Maine’s highest court will decide whether the state can be forced to provide abortions to MaineCare recipients.

The American Civil Liberties Union of Maine announced Monday that it has appealed to the Maine Supreme Judicial Court after a lower court dismissed its original lawsuit last fall.

The ACLU sued in November 2015 on behalf of three providers – Mabel Wadsworth Center, Maine Family Planning and Planned Parenthood of Northern New England – arguing that refusing to fund abortions for women on MaineCare, the state’s version of Medicaid, violates the Maine Constitution and state statute.

MaineCare already provides coverage to women for pregnancy-related care if they choose to carry their pregnancy to term. The lawsuit contends that because the state funds one kind of health coverage for low-income women but doesn’t provide coverage for women having legal abortions, it discriminates against women who decide to have an abortion and violates an equal protection clause in the state constitution.

Federal legislation that went into effect in 1977, known as the Hyde Amendment, bars federal funds from being used for abortions unless the pregnancy was a result of rape or incest or the abortion is necessary to save the life of the mother.

However, that legislation allows states to pay for other abortions, which means Maine could authorize coverage under MaineCare as long as state funds are used. MaineCare costs about $2.5 billion in state and federal funds annually, $750 million of which comes from the state General Fund.

Susan Herman, the assistant attorney general representing the state, said during oral arguments last September that the Maine Legislature has had the option to explicitly fund abortions through MaineCare but has not done so.

In his 31-page decision last October, Superior Court Justice Andrew Horton ruled against the ACLU.

“Given the wording of the statutory and constitutional provisions that the plaintiffs rely upon, and given the Law Court’s longstanding deference to federal constitutional precedent in its interpretation of the Maine Constitution, this court cannot find a basis in the Maine Constitution or a Maine statute for compelling the state to provide MaineCare funding that plaintiffs seek to have made available to their patients,” Horton wrote. “The public policy questions raised in this case are valid and significant. In this court’s view, however, the recourse and remedy plaintiffs seek in this case lies with other branches of government.”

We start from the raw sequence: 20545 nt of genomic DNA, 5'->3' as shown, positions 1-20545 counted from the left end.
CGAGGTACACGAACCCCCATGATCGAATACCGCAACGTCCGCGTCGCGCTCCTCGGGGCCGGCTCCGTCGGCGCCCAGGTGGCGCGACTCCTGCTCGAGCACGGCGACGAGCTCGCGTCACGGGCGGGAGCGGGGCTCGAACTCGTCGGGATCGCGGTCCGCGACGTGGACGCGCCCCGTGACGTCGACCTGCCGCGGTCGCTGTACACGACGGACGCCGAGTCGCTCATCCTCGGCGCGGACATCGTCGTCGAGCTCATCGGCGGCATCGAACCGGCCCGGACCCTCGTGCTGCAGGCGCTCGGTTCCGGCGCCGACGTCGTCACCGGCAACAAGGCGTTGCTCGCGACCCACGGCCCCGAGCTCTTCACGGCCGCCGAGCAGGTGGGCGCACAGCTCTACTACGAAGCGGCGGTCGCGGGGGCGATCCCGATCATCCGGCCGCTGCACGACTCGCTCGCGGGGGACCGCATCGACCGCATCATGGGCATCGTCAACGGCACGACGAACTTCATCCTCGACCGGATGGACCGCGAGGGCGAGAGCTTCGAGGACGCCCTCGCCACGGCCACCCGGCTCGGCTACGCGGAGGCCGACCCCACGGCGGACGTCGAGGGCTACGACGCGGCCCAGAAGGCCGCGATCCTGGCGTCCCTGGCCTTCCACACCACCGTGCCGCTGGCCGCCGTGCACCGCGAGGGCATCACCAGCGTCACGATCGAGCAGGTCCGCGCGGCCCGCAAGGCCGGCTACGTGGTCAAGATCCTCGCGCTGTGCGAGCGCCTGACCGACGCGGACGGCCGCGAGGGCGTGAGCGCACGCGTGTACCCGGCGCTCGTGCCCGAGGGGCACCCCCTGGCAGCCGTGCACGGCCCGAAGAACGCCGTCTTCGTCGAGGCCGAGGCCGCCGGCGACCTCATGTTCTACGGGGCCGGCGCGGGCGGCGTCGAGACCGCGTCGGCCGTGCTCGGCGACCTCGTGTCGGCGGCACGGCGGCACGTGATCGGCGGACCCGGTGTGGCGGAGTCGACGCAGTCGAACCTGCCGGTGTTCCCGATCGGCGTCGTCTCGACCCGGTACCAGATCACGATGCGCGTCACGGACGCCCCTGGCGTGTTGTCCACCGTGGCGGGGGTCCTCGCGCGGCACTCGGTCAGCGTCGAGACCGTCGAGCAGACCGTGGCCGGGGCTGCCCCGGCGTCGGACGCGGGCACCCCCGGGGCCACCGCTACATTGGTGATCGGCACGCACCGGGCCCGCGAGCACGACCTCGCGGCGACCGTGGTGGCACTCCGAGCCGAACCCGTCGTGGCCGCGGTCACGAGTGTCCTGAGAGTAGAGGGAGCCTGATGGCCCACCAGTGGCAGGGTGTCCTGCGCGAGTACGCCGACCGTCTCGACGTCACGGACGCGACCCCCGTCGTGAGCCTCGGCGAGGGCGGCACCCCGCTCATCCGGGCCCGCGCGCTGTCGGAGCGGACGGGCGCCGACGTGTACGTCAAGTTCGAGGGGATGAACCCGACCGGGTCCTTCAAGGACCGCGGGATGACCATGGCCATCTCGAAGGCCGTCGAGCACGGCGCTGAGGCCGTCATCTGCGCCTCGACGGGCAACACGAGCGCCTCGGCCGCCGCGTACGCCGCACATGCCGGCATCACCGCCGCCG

Four states – Hawaii, Maryland, New York and Washington – voluntarily provide abortion coverage to low-income women, while 13 more – Alaska, Arizona, California, Connecticut, Illinois, Massachusetts, Minnesota, Montana, New Jersey, New Mexico, Oregon, Vermont and West Virginia – have been ordered by state courts to fund the coverage.

However, attempts to use the courts to force public abortion funding have failed in numerous other states.

The ACLU said Maine’s top court should weigh in as other state courts have done.

“We are disappointed in the Superior Court’s decision, and we are seeking review at the Maine Law Court,” Alexa Kolbi-Molinas, staff attorney at the ACLU Reproductive Freedom Project, said in a prepared statement. “This case raises important questions that must be answered by Maine’s highest court. The right to abortion shouldn’t depend on your income, and we will not stop fighting for the rights of all women to get the care they need.”

The Attorney General’s Office declined to comment Monday because the case is still pending.

Last fall, the ACLU sued the state in another abortion-related case, contesting a nearly 40-year-old law that says only doctors can perform abortions.

The complaint said most abortions in Maine are done at three women’s health centers in Portland, Augusta and Bangor and that allowing nurse practitioners and nurse-midwives to perform the procedures would improve access to care for many in rural Maine.

Eric Russell can be contacted at 791-6344 or at:

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